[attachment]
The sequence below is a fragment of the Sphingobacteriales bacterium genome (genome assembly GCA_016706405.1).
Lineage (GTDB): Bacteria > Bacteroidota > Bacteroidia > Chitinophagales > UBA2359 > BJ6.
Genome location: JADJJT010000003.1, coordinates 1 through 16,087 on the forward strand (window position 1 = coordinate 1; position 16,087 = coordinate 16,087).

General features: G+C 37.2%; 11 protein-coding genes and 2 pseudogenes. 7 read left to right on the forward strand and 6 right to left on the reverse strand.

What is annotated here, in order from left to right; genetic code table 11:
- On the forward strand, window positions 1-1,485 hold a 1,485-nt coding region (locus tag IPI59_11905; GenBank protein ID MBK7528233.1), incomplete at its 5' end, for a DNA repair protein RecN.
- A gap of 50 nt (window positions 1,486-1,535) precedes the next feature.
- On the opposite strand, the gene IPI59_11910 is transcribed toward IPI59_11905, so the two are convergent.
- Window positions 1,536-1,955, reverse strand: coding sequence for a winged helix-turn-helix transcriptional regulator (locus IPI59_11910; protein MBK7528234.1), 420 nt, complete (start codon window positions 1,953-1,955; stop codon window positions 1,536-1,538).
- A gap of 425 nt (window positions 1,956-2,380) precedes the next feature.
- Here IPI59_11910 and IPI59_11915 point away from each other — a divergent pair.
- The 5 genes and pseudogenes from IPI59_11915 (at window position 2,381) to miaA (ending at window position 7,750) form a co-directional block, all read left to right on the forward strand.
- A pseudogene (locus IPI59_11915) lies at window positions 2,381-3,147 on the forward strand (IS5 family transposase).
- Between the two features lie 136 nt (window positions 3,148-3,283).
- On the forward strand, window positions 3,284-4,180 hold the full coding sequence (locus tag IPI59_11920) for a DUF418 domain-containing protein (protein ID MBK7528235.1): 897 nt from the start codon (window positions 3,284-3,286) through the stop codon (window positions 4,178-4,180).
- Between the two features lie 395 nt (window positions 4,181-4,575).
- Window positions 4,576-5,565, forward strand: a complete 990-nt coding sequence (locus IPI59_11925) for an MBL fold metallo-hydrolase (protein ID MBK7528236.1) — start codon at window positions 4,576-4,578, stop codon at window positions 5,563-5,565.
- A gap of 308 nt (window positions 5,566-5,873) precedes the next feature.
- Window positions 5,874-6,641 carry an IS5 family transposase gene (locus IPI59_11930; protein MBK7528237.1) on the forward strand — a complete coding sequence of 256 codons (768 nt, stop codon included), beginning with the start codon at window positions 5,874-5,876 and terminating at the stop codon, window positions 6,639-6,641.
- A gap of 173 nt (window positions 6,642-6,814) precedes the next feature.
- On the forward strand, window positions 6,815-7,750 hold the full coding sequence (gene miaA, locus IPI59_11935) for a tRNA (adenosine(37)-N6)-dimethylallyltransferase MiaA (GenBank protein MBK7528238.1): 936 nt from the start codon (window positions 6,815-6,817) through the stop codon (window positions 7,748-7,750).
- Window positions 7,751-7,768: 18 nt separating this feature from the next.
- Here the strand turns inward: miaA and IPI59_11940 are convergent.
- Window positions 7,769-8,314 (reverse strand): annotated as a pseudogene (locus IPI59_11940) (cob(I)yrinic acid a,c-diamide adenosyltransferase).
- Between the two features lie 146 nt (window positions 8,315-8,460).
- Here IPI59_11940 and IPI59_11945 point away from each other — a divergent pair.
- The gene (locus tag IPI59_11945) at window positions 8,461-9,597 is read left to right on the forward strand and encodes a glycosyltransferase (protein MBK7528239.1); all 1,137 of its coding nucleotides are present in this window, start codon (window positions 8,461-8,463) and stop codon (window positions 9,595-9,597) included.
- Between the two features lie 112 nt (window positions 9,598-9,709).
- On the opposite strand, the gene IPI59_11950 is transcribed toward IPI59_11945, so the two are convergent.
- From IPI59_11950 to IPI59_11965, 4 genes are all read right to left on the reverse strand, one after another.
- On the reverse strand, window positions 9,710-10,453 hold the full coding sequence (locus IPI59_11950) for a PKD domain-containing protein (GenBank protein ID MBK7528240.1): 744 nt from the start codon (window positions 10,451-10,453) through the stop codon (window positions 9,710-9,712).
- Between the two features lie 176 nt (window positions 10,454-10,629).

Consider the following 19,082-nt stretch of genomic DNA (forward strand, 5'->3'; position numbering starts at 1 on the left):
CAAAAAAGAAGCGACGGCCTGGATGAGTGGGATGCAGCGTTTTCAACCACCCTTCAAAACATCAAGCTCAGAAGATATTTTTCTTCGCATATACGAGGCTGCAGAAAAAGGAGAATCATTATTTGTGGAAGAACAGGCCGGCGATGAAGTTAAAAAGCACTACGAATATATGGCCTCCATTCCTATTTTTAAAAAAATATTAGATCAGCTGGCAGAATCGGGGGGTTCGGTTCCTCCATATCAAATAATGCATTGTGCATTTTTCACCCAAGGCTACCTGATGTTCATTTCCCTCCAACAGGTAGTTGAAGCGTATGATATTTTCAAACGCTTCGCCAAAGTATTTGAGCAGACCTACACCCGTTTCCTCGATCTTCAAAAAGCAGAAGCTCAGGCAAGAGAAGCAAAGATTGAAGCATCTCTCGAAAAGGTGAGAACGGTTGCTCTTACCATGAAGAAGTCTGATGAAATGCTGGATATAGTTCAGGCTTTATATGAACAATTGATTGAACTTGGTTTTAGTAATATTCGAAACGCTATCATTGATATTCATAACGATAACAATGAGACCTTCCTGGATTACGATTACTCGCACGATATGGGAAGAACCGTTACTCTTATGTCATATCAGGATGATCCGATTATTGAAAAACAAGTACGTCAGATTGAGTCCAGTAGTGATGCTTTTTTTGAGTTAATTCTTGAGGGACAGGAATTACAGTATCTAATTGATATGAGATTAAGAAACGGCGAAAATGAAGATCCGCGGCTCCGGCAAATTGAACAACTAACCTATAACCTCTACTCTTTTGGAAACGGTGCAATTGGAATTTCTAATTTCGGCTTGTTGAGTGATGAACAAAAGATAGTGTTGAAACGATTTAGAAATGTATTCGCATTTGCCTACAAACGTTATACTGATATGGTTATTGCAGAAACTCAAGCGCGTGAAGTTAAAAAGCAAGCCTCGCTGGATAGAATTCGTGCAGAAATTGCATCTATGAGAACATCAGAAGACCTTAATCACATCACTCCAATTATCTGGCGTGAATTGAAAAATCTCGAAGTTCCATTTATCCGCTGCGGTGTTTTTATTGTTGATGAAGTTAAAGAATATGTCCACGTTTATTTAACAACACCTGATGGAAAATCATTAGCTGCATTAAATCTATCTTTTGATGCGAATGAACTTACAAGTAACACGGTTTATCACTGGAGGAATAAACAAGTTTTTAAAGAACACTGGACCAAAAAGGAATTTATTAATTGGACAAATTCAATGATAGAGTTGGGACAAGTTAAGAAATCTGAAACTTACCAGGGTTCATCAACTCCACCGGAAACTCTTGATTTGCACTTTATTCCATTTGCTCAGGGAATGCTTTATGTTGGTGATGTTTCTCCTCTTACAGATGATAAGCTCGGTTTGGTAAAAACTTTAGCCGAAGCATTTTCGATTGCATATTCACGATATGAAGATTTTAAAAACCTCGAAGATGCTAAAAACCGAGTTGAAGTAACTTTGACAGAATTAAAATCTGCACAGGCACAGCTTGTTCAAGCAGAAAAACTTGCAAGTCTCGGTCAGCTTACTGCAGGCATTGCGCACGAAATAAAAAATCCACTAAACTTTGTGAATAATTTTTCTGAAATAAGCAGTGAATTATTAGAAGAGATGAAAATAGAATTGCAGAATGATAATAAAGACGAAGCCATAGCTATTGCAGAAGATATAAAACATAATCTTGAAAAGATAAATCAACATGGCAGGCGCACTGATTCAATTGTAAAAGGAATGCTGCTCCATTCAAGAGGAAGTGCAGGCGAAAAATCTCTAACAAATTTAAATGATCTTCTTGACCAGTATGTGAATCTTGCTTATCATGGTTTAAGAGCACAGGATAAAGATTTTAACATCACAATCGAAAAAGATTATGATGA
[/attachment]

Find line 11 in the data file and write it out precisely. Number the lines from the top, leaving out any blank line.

- Here IPI59_11910 and IPI59_11915 point away from each other — a divergent pair.